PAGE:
They also have to notify the GATT of all such benefits.

Ever since the collapse of the centrally planned economies, the OECD countries have been announcing and extending GSP benefits to the former 'socialists', even though these countries by no means come under the category of the 'developing countries' and without adequate notifications or seeking waivers.

Apart from these, the European Community has also been building up quite a web of preferential trade relationships in Europe, with several of the agreements and their provisions violative of the GATT, and without adequate notifications or seeking waivers.

Privately, the diplomats of these countries just shrug their shoulders when their violations of GATT rules are referred to, and implying to the developing countries that the in the new order they have to 'lump it'.

The issue has come up in the GATT's Committee on Trade and Development and in the Council too, but without any solution -- and with the former Socialists sometimes privately telling developing countries raising it that this was an "unfriendly act".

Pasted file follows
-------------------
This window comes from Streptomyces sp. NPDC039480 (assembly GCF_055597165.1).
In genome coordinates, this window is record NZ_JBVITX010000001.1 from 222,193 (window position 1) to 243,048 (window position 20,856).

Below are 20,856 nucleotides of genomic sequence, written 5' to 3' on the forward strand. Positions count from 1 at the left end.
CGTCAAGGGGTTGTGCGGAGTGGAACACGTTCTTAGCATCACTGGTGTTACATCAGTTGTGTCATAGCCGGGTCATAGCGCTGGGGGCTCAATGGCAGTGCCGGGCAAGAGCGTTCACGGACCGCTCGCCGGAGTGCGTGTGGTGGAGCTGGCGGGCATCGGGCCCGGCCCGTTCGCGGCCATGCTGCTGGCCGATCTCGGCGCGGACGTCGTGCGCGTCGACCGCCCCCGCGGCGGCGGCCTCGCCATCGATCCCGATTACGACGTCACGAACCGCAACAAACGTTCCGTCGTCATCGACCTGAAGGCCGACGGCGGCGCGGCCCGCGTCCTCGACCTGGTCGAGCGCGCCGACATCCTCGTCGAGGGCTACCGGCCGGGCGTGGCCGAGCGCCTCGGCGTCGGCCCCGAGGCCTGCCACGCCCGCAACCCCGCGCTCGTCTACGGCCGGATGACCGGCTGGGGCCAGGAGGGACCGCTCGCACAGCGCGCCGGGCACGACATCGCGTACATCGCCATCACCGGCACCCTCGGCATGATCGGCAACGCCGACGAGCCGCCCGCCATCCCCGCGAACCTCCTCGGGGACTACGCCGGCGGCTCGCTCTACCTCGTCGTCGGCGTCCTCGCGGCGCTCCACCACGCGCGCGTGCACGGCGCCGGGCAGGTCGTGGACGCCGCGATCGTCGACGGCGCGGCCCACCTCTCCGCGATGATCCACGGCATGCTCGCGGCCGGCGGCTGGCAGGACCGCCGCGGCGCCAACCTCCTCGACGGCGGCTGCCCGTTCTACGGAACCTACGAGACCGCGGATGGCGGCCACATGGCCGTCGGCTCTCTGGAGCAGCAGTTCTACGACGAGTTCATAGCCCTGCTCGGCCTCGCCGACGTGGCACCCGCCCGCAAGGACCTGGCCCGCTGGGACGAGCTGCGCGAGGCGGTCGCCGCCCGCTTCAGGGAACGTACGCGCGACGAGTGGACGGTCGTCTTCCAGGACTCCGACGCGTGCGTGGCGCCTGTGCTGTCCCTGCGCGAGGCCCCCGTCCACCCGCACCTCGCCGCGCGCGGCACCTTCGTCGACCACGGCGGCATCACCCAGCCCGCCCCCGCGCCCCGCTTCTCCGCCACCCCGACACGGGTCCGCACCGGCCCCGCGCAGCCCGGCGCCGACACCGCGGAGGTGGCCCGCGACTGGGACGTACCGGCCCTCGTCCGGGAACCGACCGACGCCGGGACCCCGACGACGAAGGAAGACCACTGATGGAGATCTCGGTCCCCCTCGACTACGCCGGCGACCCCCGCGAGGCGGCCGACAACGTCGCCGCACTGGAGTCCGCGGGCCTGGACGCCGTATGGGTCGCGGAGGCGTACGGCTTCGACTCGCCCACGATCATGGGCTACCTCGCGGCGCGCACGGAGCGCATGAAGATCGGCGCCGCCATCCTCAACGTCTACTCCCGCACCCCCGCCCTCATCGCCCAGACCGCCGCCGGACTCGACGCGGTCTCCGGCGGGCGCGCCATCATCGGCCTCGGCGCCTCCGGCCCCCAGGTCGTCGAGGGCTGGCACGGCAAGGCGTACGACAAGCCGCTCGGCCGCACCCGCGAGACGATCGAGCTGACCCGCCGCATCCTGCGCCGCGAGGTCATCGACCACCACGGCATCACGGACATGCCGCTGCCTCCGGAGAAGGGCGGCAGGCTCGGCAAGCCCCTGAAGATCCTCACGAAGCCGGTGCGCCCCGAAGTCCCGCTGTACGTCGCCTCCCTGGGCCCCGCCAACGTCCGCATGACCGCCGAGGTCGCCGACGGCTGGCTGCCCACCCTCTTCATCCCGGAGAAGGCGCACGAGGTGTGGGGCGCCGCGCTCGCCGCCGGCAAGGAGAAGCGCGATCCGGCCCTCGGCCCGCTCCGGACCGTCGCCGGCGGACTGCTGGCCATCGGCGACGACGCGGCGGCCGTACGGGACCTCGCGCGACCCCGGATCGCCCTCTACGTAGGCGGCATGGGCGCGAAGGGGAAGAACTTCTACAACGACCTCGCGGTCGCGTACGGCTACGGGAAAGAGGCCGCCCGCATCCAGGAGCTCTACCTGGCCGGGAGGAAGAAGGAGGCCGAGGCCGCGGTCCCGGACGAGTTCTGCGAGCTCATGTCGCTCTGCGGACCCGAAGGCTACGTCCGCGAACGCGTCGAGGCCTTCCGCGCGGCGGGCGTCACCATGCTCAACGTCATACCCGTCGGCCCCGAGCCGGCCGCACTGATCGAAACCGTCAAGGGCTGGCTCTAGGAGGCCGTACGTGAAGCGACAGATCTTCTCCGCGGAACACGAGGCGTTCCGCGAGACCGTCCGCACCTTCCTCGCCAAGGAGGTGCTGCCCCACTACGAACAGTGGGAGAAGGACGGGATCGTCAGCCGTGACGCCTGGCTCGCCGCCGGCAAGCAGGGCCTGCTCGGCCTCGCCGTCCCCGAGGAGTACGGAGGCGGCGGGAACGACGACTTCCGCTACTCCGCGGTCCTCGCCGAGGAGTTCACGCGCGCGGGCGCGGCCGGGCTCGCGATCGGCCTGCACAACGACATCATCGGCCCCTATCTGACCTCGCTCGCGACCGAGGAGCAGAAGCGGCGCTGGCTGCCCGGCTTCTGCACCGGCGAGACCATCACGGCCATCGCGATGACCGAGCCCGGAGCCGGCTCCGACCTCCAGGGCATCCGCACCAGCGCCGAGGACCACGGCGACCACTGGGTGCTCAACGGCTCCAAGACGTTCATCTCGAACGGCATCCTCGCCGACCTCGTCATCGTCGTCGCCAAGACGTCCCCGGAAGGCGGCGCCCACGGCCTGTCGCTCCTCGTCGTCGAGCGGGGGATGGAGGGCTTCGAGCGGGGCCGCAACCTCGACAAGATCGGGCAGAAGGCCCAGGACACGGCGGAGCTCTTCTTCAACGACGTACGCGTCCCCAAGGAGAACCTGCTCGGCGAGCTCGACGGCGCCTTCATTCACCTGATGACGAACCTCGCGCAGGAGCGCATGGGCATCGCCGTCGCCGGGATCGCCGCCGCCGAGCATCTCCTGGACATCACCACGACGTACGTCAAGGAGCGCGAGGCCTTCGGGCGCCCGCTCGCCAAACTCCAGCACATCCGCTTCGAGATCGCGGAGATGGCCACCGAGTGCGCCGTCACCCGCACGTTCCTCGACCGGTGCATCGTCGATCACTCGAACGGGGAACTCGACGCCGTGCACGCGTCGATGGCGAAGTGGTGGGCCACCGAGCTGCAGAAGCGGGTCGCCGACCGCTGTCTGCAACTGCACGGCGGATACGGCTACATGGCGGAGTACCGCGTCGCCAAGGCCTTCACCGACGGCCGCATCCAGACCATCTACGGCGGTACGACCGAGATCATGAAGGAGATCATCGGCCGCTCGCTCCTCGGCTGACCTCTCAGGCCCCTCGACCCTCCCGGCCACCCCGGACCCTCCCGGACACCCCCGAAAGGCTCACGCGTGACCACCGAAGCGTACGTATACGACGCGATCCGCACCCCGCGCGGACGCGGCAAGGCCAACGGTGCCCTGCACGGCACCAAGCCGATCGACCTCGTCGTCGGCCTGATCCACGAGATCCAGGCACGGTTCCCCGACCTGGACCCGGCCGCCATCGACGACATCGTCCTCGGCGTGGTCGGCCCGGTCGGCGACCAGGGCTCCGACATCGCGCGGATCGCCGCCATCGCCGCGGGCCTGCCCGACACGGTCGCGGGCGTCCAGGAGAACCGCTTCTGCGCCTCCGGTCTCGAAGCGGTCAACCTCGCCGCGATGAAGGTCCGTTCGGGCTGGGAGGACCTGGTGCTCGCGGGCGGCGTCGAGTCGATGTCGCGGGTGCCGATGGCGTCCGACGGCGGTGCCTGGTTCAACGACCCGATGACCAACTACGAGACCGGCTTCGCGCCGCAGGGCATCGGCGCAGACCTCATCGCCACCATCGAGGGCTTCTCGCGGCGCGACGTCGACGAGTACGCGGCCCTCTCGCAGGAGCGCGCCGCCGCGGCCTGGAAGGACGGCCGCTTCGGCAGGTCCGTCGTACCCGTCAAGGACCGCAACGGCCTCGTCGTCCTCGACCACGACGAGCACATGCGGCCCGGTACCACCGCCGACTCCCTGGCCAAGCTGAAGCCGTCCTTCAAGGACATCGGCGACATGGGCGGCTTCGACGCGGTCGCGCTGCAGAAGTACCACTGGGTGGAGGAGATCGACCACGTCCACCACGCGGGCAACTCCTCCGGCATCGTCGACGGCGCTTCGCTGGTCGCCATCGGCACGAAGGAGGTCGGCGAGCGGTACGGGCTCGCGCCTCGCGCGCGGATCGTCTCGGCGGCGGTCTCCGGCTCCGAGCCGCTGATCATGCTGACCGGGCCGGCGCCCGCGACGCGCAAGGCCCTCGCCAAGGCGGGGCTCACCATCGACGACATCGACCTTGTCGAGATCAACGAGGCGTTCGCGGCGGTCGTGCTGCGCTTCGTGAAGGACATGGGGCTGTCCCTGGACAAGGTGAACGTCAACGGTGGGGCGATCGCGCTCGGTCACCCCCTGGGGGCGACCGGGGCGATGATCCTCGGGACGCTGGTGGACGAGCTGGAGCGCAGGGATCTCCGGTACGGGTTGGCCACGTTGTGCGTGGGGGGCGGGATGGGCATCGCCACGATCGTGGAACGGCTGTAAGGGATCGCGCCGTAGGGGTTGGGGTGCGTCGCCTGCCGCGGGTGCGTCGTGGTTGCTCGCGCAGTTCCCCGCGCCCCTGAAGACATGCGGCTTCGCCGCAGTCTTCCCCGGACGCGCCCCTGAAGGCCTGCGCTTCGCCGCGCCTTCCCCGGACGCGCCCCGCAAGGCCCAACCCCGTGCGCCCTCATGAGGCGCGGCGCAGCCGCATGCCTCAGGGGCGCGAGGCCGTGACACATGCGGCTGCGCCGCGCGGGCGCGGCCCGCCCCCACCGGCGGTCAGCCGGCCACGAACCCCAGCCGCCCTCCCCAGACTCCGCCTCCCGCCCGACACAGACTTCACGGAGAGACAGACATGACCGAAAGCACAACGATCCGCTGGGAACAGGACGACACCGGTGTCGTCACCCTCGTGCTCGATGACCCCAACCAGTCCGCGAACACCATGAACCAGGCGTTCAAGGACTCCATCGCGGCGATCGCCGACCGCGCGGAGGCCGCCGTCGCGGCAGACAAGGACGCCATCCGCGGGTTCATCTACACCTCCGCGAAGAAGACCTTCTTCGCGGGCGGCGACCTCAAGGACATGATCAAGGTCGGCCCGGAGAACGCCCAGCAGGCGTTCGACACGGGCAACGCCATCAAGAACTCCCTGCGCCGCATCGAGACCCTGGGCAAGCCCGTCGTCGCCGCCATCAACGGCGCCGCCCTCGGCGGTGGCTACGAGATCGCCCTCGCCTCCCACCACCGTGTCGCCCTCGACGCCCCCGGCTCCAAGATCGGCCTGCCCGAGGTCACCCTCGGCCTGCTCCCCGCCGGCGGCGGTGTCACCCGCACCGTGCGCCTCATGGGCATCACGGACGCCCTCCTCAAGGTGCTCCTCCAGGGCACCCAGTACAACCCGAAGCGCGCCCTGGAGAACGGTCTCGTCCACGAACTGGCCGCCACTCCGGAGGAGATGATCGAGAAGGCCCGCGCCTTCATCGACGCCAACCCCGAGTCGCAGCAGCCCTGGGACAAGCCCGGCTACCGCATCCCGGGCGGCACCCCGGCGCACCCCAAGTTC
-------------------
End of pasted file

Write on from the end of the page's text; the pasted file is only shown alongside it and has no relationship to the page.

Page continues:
Most of the OECD countries have extended GSP privileges to the Czech and Slovak Republic (now replaced by its two constituent units as independent countries and cps), Poland, Hungary, the former Baltic States of the Soviet Union (Latvia, Estonia and Lithuania), several of the constituents of the former Yugoslavia (while withdrawing the GSP rights of the present Yugoslavia -- Serbia and Montenegro).

Canada has also extended GSP privileges to Russia, while many of the other OECD countries have either extended or appear to be in the process of doing so to the other constituents of the former Soviet Union now grouped in the CIS.